There’s not a lot of research on the effect of digital initiatives and augmented reality in museum spaces. This is not surprising; augmented reality as a scholarly definition only re-entered the lexicon in 2006 in part due to Lev Manovich’s The Poetics of Augmented Space (oddly enough, this specific article is not available via Manovich’s website, but the numerous articles there provide a general idea of his argument in Poetics). Research in museums predominantly focuses on the artifact over the interaction (check out the National Gallery’s list of fellowships to see); research in education predominantly focuses on formal settings versus informal (though Wenger’s work on Communities of Practice has affected informal research greatly); and research in Computer Science and HCI only seems to consider museums as a footnote.
I found a few articles where a confluence of these subjects occur — it’s not a perfect match for any, but that means overlap occurs in other interdisciplinary spaces. One such article is Miranda Brady’s Subjectivity Through Self-Education: Media and the Multicultural Citizen at the National Museum of the American Indian, a case study in two augmented reality platforms utilized at the NMAI: digital kiosks where patrons can gain more information on an exhibit’s wares, and an immersive documentary about native cultures. The case study does not strive to make sweeping generalizations, but rather looks at this specific museum and its specific mission to see if these specific tech choices made the desired impact. But as with any study, much was learned outside the scope of the hypothesis.
The digital kiosks interest me the most, as they are an example of augmented reality where the subject determines the interaction with an artifact. Brady notes the limits of the kiosks, namely that they are fact repositories, offering no greater cultural insight or further avenues of study or debate. This leads to a discussion of the lack of interactivity in “point-and-click” or “fact-finding” AR, which is consistent with my hypothesis that true authentic interaction needs to incorporate outlets of interest and debate rather than determined facts. The next part was unexpected, and fascinating: “The idea that kiosks do not merely augment objects but become the object themselves is consistent with my observations of the NMAI’s virtual kiosks” (Brady, 2010). Brady explains that younger patrons focused predominantly on the kiosks, and in a number of cases either did not initially relate the kiosk to the real artifact or were ignorant of the real artifact completely. Culturally, older patrons were less likely to access the kiosks either due to reticence or the throng of children utilizing them, meaning that the kiosks either did not work in providing greater content, or they enforced a notion for younger patrons that the digital image was the point of self-education rather than the authentic image (2010).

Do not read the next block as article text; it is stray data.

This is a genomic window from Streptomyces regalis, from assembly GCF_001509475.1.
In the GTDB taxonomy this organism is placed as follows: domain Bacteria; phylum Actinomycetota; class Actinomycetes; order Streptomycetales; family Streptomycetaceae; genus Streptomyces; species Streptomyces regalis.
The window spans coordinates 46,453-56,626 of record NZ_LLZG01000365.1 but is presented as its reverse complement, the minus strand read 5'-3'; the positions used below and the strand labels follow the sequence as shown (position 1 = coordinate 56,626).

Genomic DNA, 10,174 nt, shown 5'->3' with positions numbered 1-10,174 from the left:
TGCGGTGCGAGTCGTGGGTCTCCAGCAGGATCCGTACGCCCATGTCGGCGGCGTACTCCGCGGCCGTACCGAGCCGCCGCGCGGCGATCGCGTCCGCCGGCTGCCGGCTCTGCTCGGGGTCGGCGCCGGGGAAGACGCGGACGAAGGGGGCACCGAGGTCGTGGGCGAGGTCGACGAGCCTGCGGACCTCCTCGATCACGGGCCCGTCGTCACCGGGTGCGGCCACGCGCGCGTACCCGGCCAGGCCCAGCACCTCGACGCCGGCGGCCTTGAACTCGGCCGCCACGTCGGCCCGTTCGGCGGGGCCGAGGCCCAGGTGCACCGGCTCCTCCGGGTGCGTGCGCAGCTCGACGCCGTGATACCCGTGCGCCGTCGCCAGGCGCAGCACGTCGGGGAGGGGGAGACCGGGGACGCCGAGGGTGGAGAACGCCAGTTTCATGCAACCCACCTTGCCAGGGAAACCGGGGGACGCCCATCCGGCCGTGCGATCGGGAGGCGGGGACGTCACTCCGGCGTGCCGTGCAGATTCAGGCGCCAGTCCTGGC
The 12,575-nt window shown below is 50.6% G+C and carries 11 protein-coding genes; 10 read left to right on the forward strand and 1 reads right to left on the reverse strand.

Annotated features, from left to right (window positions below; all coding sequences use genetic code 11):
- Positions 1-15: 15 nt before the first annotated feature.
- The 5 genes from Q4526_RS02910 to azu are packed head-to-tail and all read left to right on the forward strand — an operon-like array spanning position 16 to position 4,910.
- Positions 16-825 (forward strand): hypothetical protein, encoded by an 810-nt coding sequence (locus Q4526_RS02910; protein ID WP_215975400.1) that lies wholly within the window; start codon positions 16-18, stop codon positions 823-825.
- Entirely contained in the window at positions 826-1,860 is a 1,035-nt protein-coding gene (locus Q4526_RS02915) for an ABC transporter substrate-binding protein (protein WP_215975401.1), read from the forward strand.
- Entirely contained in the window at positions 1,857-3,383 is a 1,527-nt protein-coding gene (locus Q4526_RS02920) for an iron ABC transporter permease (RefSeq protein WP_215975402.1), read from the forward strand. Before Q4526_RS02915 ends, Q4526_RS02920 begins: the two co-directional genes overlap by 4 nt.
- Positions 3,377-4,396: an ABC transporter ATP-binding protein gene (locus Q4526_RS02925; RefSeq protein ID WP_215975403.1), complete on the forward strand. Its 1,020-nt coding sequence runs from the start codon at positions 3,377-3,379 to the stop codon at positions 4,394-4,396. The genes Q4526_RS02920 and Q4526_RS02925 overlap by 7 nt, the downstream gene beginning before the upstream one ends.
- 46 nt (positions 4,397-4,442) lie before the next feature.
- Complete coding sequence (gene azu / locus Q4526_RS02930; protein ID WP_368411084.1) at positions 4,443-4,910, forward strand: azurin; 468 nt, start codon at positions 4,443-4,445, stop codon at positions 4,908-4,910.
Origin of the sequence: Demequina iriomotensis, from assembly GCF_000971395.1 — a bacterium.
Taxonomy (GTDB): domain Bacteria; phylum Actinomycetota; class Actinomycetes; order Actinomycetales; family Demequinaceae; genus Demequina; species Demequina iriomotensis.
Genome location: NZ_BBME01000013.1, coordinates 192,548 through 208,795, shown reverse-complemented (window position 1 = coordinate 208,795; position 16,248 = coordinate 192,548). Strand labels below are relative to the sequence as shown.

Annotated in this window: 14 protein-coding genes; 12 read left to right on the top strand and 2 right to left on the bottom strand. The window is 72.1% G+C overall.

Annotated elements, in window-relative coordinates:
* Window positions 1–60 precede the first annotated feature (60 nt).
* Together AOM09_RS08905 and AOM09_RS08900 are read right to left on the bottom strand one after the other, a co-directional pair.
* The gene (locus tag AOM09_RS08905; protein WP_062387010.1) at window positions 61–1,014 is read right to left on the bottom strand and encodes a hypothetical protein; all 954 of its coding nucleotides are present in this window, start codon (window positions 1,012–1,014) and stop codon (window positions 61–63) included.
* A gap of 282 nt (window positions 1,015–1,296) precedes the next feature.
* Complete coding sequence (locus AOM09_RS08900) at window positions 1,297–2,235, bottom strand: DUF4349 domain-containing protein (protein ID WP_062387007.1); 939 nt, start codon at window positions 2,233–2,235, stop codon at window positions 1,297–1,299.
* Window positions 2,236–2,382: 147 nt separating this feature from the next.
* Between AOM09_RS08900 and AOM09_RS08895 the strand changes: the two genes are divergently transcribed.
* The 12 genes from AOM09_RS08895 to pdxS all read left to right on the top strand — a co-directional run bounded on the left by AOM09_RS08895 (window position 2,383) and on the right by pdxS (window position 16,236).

There is a great paragraph in here about a beaded work called Nations, created by Jenny Ann “Chapoose” Taylor, which deserves a blog entry of its own in relation to the limits of AR. But for now I will stick with these defined limits, namely in regards to younger patrons. A great fear of the museum world, since the time of mass reproduction, is the loss of authenticity of the image. This has played out from printing and forgery to analog and digital communications, and basically every great philosopher in between has weighed in on the matter. My favorite is Jean Baudirllard and the simulacrum (who is a complete beast to really understand; this short introduction is the best primer I have come across). We live in a time where we have lost our relationship with reality, to where the world is hyperreal, and it would make sense that kids of today have no footing in reality, and the real artifact is thus rendered useless and without value. The great thinkers of the 20th Century (and where are the great thinkers of the 21st Century, or is there no time for thinkers today, what with the need to constantly produce content in order to satisfy an RSS public?) all considered this to be a big deal. I consider it to be a big deal too, but I don’t know exactly why.
My interest is in a true augmentation, a true relationship with the real. Developing an augmented reality that can exist on its own is vital to the financial future of the museum (members can interact without being there), but a true augmentation would strengthen the relationship to the real, creating a supplement for it rather than a rejection of it. Is that possible in a world where the people comfortable with AR don’t seem as comfortable with R?
Brady, M. (2010). Subjectivity through self-education: Media and the multicultural citizen at the National Museum of the American Indian. Television and New Media: 12(5), 441-459.